Five questions Chinamasa must answer

There are five burning questions that Patrick Chinamasa must respond to in his capacity as Finance Minister.

Tawanda Majoni
Tawanda Majoni

In October 2012, in this very space, I exposed the five lies that Chinamasa told BBC when he fielded questions from reporter Andrew Harding about Morgan Tsvangirai’s chances in the 2013 polls and election politics in Zimbabwe. I will not go into detail about those lies, because they are now history. What I am seeking now is the truth about our national budget – for which he is responsible.

A national budget is a very important planning aspect that gives a sense of where we are going and how we will get there, so Zimbabweans need to know what is going on. Chinamasa told us recently that he was postponing the traditional date of publicising the blueprint of how the fiscus will be managed in 2014, claiming that he still needed to consult.

This claim begs more questions than answers, if at all there are any answers. To start with, may the Honourable Minister tell us whether he carried out any consultations prior to announcing that he would be deferring the budget announcement? We need to know how many institutions and individuals he engaged before deciding that they were not sufficient for him to craft a budget.

Secondly, who is left? Postponing the budget on the basis that there are more consultations to be done speaks to the reality that there are crucial stakeholders who need to be make contributions. It would not make any sense to defer the budget announcement because the minister feels that he still needs to talk to cobblers and touts.

While we still have to consider their views in one way or another, it is highly unlikely that their input would bring a sea change to what the national budget should focus on. Chinamasa, therefore, ought to tell us who else is there to consult so as to guarantee a meaningful budget. Without that, his claim that there are consultations still to be done remains vacuous.

Thirdly, why did he fail to make the consultations on time? I am not prepared to listen to the possible argument that he did not have enough time because he was busy with the elections. Government processes must keep running, with or without an election. The ministry has technocrats who should have remained busy despite the elections, preparing for and even making the consultations.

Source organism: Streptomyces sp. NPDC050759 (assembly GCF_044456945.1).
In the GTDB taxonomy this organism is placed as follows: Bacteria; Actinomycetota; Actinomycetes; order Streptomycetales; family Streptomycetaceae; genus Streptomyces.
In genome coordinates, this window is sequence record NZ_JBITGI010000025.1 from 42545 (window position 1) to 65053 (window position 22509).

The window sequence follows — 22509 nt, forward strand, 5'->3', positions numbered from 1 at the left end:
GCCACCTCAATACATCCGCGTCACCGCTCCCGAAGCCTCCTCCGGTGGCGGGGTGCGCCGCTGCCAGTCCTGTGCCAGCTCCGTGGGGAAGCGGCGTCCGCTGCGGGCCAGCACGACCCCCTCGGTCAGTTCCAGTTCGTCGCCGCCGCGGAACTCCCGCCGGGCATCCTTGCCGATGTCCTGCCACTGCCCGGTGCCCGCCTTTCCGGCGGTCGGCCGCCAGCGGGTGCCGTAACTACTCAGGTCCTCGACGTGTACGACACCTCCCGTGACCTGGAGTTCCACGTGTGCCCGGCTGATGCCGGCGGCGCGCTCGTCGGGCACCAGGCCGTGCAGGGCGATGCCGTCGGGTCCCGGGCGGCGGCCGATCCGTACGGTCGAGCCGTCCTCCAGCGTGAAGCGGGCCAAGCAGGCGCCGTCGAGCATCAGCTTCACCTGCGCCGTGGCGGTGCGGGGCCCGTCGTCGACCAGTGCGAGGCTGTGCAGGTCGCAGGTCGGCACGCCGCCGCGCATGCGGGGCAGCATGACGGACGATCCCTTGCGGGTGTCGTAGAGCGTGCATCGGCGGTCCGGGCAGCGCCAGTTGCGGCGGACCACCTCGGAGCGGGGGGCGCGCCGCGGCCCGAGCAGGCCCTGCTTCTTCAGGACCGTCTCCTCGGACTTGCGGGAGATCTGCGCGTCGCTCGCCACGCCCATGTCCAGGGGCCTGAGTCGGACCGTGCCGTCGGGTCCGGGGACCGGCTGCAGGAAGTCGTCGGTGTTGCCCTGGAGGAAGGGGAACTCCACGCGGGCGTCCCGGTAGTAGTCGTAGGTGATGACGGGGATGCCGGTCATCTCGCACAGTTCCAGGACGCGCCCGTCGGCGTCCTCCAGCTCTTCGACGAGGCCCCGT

Surely, there should be mechanisms to ensure that stakeholders are engaged well on time for them to make their contributions. Or, could it be that Tendai Biti, from whom he took over at the ministry, was sleeping on duty or was just too busy with his elections also? I don’t know, but what I am demanding is an honest answer.

Fourthly, Chinamasa must tell us whether any consultations are taking place at the moment. From the time he informed us that he was postponing the budget, we have not heard anything to indicate that he is consulting. This silence is confusing, considering the importance of the budget processes and their implications on the future of us all.

Finally, when will the consultations be through so that we can get a budget announcement? Chinamasa must not leave us in the dark because that tends to create anxiety around the future, especially given the fact that since the new government took over, nothing tangible has been displayed to show that the economy will be moving forward.

I so much wanted to go on, asking the minister why there is no money coming from the diamonds since March this year, whether there are any meaningful contributions from industry and the rest of the tax base, or whether China and India are going to lend us money to settle the IMF and World Bank arrears. But I hope he can at least answer these five questions truthfully. – To comment on this article, please contact [email protected]

Post published in: Analysis

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